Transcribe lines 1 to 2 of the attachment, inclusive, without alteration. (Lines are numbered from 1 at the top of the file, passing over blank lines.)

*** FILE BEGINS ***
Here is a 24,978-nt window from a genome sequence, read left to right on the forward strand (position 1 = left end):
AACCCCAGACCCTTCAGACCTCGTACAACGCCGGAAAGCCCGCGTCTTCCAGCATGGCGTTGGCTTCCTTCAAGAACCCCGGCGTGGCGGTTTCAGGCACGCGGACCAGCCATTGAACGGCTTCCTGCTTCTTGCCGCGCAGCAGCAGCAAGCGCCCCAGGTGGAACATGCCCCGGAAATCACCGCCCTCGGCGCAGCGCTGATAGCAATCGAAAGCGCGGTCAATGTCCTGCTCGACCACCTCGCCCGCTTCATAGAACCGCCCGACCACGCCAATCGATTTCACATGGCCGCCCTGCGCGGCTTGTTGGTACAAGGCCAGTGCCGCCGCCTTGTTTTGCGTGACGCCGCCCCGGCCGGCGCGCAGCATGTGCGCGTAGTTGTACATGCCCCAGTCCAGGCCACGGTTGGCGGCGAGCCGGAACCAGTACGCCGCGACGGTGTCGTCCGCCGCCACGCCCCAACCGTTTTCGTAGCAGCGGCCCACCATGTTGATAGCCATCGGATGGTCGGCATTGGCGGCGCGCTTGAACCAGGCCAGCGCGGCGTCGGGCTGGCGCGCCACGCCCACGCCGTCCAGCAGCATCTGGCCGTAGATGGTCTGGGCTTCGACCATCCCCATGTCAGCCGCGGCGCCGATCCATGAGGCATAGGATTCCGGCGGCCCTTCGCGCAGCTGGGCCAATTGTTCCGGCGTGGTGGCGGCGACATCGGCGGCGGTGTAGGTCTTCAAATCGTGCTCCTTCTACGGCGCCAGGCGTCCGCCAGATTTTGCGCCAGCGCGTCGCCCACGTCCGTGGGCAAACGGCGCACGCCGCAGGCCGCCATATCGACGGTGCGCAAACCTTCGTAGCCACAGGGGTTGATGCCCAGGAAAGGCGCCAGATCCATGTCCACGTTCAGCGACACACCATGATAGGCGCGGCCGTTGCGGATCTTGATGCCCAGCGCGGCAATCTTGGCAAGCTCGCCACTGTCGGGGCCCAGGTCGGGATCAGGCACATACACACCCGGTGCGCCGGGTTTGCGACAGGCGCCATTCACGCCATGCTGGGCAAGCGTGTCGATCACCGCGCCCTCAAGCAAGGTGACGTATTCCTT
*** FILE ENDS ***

Here is a 24,978-nt window from a genome sequence, read left to right on the forward strand (position 1 = left end):
AACCCCAGACCCTTCAGACCTCGTACAACGCCGGAAAGCCCGCGTCTTCCAGCATGGCGTTGGCTTCCTTCAAGAACCCCGGCGTGGCGGTTTCAGGCACGCGGACCAGCCATTGAACGGCTTCCTGCTTCTTGCCGCGCAGCAGCAGCAAGCGCCCCAGGTGGAACATGCCCCGGAAATCACCGCCCTCGGCGCAGCGCTGATAGCAATCGAAAGCGCGGTCAATGTCCTGCTCGACCACCTCGCCCGCTTCATAGAACCGCCCGACCACGCCAATCGATTTCACATGGCCGCCCTGCGCGGCTTGTTGGTACAAGGCCAGTGCCGCCGCCTTGTTTTGCGTGACGCCGCCCCGGCCGGCGCGCAGCATGTGCGCGTAGTTGTACATGCCCCAGTCCAGGCCACGGTTGGCGGCGAGCCGGAACCAGTACGCCGCGACGGTGTCGTCCGCCGCCACGCCCCAACCGTTTTCGTAGCAGCGGCCCACCATGTTGATAGCCATCGGATGGTCGGCATTGGCGGCGCGCTTGAACCAGGCCAGCGCGGCGTCGGGCTGGCGCGCCACGCCCACGCCGTCCAGCAGCATCTGGCCGTAGATGGTCTGGGCTTCGACCATCCCCATGTCAGCCGCGGCGCCGATCCATGAGGCATAGGATTCCGGCGGCCCTTCGCGCAGCTGGGCCAATTGTTCCGGCGTGGTGGCGGCGACATCGGCGGCGGTGTAGGTCTTCAAATCGTGCTCCTTCTACGGCGCCAGGCGTCCGCCAGATTTTGCGCCAGCGCGTCGCCCACGTCCGTGGGCAAACGGCGCACGCCGCAGGCCGCCATATCGACGGTGCGCAAACCTTCGTAGCCACAGGGGTTGATGCCCAGGAAAGGCGCCAGATCCATGTCCACGTTCAGCGACACACCATGATAGGCGCGGCCGTTGCGGATCTTGATGCCCAGCGCGGCAATCTTGGCAAGCTCGCCACTGTCGGGGCCCAGGTCGGGATCAGGCACATACACACCCGGTGCGCCGGGTTTGCGACAGGCGCCATTCACGCCATGCTGGGCAAGCGTGTCGATCACCGCGCCCTCAAGCAAGGTGACGTATTCCTT